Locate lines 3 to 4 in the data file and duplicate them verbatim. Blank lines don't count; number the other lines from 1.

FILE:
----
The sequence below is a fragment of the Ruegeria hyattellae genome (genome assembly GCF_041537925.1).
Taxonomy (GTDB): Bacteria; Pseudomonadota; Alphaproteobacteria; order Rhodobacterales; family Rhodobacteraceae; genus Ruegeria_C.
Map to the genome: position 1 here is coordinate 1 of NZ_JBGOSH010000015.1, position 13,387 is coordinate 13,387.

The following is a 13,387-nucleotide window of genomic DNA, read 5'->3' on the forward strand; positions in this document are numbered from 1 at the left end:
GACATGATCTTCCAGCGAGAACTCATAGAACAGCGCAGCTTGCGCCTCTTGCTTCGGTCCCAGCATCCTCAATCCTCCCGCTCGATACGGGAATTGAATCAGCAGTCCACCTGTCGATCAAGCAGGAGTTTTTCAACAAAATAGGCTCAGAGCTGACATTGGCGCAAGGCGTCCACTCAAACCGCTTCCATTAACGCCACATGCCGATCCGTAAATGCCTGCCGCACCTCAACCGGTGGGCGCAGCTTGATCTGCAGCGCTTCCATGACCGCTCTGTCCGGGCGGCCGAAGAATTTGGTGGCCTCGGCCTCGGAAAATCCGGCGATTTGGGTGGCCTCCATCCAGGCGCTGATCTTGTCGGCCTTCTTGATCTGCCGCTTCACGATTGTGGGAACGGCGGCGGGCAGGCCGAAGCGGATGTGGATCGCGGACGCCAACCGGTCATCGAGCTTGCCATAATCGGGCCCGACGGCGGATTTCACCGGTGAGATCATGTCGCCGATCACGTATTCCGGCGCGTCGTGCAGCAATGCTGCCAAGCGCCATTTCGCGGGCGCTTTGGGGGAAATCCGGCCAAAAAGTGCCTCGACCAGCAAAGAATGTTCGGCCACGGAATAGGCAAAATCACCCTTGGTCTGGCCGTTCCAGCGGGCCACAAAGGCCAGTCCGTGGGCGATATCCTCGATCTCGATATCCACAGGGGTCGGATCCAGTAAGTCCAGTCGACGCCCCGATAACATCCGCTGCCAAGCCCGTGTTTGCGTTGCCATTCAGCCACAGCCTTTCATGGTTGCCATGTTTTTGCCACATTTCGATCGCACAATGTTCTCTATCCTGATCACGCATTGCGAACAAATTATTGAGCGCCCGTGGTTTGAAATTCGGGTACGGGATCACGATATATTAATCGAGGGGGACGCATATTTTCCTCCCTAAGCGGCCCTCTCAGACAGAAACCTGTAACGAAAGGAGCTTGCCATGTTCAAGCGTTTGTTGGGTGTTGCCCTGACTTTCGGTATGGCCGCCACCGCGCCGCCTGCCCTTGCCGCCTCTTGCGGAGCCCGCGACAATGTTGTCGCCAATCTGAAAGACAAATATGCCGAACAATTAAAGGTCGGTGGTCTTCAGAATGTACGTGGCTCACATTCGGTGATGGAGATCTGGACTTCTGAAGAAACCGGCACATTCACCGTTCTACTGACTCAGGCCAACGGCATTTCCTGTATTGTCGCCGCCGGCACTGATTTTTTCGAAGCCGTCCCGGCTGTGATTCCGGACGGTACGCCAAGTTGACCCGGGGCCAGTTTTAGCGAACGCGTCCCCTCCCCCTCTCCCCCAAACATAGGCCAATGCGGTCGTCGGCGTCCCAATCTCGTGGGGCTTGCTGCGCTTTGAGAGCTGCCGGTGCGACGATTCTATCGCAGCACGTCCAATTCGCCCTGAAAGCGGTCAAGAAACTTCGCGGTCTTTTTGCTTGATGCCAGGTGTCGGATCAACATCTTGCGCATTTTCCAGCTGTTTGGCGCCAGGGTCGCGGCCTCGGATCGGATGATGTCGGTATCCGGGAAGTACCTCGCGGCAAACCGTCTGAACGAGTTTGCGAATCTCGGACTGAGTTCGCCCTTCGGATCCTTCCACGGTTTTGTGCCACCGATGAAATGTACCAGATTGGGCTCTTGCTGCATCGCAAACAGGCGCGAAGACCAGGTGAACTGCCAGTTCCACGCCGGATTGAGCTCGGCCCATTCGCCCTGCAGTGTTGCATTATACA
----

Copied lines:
Map to the genome: position 1 here is coordinate 1 of NZ_JBGOSH010000015.1, position 13,387 is coordinate 13,387.

The following is a 13,387-nucleotide window of genomic DNA, read 5'->3' on the forward strand; positions in this document are numbered from 1 at the left end: